Fluid Resuscitation for Shock

First off… we need to guess roughly how much blood had the patient lost.

Just by looking at few simple things would give you a guide.

  • Blood pressure
  • Pulse rate
  • Mental status

There are other parameters such as respiratory rate and urinary output but the 3 mentioned above are the easiest to assess. They take less time. I like short cuts.

Blood pressure

If blood pressure is within the normal range, estimated blood loss would be about 1.5L or less.

If it is lower than normal, then it is above 1.5L.

Pulse rate

If it is between <100 – 120 beats/min, it is less than 1.5L.

If it is above 120 beats/min, it is above 1.5L.

Mental status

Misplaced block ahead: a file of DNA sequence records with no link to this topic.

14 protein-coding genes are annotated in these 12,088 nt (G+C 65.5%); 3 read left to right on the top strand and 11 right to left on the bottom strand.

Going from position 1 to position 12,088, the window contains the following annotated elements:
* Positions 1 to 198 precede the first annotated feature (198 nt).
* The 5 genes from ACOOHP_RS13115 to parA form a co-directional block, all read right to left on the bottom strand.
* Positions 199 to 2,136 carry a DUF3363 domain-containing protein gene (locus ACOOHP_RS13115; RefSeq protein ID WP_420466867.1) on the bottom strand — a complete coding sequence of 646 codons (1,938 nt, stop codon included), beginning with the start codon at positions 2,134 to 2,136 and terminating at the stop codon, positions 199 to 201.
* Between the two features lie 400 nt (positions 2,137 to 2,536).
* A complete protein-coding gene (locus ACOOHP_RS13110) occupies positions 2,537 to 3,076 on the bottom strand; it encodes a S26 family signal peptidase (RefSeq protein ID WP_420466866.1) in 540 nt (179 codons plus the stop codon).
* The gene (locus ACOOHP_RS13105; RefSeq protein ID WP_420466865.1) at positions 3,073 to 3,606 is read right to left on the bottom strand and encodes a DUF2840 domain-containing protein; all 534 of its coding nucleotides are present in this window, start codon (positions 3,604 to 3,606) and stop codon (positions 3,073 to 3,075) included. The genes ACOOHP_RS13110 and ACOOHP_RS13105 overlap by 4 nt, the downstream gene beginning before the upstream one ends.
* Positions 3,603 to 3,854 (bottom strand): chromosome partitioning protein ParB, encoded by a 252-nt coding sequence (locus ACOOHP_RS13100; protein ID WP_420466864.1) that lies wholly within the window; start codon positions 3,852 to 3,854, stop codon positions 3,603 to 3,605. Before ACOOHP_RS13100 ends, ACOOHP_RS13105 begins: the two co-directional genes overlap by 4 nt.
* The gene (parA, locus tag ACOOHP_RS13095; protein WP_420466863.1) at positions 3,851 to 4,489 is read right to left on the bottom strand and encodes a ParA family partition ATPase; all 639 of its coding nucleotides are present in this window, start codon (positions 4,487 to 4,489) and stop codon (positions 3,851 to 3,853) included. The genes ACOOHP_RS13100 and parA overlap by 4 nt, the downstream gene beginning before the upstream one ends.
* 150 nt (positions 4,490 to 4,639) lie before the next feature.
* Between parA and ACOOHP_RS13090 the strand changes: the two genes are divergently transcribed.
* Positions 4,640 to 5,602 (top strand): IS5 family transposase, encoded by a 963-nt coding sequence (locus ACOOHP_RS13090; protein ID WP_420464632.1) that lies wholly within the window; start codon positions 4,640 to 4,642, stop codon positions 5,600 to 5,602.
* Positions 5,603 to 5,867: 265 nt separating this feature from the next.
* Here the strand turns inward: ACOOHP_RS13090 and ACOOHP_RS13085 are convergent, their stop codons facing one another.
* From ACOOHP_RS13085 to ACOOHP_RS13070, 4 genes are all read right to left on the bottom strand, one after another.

If the patient looks normal with anxiety, it is less than 1.5L.

If the patient is confused and he/she starts scolding your father, mother, girlfriend or boyfriend, it is above 1.5L.

If estimated blood loss is above 1.5L, the patient may need blood transfusion. Get ready packed red blood cells.

Always keep in mind that the patient needs oxygen and glucose to be alive. So make sure the patient is breathing and his circulation is intact.

Make sure at least one large bore cannula is inserted.

Okay. Now you need to decide. Crystalloids or colloids? Make a decision and quick.

I’ll go with 0.9% saline since it’s the safest. Run it as fast as you can. Use your hands to pump the solution bag if it’s not fast enough.

How much to give? It depends. It’s between 1 – 2 litres. In young and healthy adults, 2 litres would be appropriate. In elderly patients, try not to overload their poor poor heart. Try 1 litre first.

Keep an eye on the patient’s blood pressure and pulse rate.

Once the patient’s status is stabilized, treat the cause.

Fluid Therapy for the Needy

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